By Victor Wanchena
A Story Worth Living was a one-night limited release movie that was is theaters May 19th. The tag line for the film was “Six novice riders—father, sons and friends—take on the Colorado backcountry on BMW F800GS adventure bikes to create a film about life, meaning and the longing to be part of something epic that is written on every human heart.” The trailer showed gnarly roads and sweeping mountain vistas. Dramatic music underscored it all. You’re in, right?
Well, if you missed it, be glad. What was billed as a motorcycle adventure movie turned out to be a men’s drumming circle/group therapy session/get in touch with your feelings/ group hug piece of crap advertised as a motorcycle adventure movie. My wife accompanied me to this and I’m still apologizing.
Here’s the plot: these six guys get together every year and watch Long Way Round. This inspires them to ride some passes in Colorado. Charlie Boorman is their “like hero, like”. Only one of them has any riding experience so of course they select huge ADV bikes for the trip. And, they somehow get Arai, Klim, Twisted Throttle, and Denali to sponsor them with equipment.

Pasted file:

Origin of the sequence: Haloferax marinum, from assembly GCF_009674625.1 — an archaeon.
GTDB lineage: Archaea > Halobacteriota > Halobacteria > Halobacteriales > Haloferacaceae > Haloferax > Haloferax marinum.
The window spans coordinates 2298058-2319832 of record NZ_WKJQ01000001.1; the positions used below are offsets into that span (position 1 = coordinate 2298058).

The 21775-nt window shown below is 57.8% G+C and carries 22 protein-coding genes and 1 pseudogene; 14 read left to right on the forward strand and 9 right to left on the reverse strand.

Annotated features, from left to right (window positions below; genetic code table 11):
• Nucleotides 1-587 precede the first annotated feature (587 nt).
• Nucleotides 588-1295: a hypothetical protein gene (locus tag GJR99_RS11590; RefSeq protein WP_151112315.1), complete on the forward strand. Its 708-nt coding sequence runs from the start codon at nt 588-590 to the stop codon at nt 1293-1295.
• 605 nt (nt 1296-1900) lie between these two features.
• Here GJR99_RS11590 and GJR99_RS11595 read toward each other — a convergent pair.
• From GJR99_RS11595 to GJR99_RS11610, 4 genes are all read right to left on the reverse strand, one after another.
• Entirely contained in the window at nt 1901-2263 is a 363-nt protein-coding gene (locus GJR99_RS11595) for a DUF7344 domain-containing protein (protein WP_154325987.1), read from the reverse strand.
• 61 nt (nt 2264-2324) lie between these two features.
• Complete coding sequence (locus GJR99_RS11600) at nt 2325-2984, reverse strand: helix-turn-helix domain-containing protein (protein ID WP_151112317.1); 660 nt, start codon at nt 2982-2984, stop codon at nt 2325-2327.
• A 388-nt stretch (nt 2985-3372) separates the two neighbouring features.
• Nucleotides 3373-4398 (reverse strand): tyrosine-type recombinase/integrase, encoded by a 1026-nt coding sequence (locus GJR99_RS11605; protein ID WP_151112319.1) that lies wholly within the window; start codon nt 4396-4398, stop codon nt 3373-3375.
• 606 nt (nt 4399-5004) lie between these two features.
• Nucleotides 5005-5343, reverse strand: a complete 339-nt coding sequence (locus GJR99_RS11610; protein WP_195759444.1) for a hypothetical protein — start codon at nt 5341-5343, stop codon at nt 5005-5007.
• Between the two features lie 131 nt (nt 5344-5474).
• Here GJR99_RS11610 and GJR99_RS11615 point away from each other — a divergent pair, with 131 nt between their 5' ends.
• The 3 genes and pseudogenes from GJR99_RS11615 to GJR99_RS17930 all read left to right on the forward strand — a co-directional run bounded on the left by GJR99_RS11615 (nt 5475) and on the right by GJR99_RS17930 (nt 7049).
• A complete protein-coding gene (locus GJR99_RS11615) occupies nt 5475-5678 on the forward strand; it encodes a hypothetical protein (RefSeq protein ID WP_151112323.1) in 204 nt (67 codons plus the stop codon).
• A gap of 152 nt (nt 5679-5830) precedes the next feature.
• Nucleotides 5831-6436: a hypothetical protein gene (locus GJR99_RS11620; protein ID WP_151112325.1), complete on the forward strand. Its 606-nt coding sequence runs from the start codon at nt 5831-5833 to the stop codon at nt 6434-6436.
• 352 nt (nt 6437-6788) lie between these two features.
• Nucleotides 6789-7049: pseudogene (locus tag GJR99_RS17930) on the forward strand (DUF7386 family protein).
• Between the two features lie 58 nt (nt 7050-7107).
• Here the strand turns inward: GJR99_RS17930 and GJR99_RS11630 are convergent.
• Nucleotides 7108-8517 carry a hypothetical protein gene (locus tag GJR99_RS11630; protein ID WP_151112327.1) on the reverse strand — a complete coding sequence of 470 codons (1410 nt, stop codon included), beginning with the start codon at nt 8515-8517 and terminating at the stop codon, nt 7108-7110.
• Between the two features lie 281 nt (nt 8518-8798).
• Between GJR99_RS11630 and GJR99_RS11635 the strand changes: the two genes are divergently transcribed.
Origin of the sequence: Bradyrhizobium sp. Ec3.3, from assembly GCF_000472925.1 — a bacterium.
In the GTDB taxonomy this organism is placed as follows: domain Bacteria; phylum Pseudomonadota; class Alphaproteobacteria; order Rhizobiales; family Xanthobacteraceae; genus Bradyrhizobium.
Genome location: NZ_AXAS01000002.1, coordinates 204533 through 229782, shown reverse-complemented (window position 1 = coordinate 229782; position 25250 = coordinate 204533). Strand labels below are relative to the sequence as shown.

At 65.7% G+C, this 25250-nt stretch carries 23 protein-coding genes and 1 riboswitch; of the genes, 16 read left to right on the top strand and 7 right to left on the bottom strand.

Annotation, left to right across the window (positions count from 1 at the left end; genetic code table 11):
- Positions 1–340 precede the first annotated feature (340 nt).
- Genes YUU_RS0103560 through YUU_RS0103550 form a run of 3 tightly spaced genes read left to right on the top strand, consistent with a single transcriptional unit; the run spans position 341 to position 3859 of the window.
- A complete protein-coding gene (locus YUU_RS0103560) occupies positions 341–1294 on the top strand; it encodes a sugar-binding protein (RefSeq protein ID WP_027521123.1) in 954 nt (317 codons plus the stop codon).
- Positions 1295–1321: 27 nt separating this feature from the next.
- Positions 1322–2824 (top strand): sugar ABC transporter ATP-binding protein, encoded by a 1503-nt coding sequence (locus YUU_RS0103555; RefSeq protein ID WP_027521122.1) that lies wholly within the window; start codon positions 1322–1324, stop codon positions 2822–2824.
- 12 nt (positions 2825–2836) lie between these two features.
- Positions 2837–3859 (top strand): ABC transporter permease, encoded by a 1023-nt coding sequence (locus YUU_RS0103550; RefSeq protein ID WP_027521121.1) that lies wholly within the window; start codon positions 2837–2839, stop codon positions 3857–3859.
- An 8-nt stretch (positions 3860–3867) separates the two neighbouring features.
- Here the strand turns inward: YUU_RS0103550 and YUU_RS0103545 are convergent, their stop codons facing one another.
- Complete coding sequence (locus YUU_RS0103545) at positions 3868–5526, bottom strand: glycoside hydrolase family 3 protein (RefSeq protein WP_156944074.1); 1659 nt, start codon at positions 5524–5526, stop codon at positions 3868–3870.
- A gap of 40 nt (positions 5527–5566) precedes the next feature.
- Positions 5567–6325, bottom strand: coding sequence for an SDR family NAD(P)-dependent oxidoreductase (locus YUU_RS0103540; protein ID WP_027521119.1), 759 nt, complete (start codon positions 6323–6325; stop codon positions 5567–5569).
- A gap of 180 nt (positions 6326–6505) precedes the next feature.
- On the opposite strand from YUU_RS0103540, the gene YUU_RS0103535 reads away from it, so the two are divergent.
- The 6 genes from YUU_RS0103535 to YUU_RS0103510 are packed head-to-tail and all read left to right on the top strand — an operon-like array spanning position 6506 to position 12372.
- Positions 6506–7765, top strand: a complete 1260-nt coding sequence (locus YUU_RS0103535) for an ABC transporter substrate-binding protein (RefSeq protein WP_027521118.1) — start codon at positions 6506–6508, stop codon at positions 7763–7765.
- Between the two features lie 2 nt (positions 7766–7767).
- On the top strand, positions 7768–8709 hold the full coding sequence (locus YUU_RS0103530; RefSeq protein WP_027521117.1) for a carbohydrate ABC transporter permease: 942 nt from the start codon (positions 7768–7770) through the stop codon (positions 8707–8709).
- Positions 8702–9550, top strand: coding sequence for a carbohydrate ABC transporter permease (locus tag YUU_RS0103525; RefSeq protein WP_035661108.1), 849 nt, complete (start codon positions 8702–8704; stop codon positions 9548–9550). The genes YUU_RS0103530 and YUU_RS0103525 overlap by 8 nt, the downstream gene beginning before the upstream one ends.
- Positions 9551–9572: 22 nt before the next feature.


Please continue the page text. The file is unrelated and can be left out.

Hold onto your hats; they rode 1000 miles in 8 days. I know. Epic. Most of which was on paved road. They basically got a bunch of accessory suppliers to sponsor their vacation. So maybe I’m a little jealous there. Most of the movie is them sitting around talking about their “story” and their feelings. Star Wars and The Chronicles of Narnia are referenced and quoted, often. To butch it up they play poker and smoke cigars in a couple scenes. Then the bait and switch comes.
As the movie (and the riders) seem to go nowhere I begin to clue in on the sermonizing. What was billed as a motorcycle adventure movie is in fact just an evangelical pitch to Christianity. I looked around the theater a bit, and most of the other patrons seemed to be as bewildered as I was that they’d actually been sold this crapfest. The audience was mostly guys, and there was lots of riding equipment. The religious overtones didn’t bother me, but the bait and switch did.
It finally ends, only to have them on a videoconference with Charlie Boorman. I couldn’t take it anymore, so I walked out. A bunch of others started leaving as well. A group came out with the same look of dismay as I had. In the short segment I sat through while they talked to Charlie, they started talking about where they’ll go next. I’m sure they made enough that night, ($17 per ticket) to fund their next attempt at riding somewhere exotic.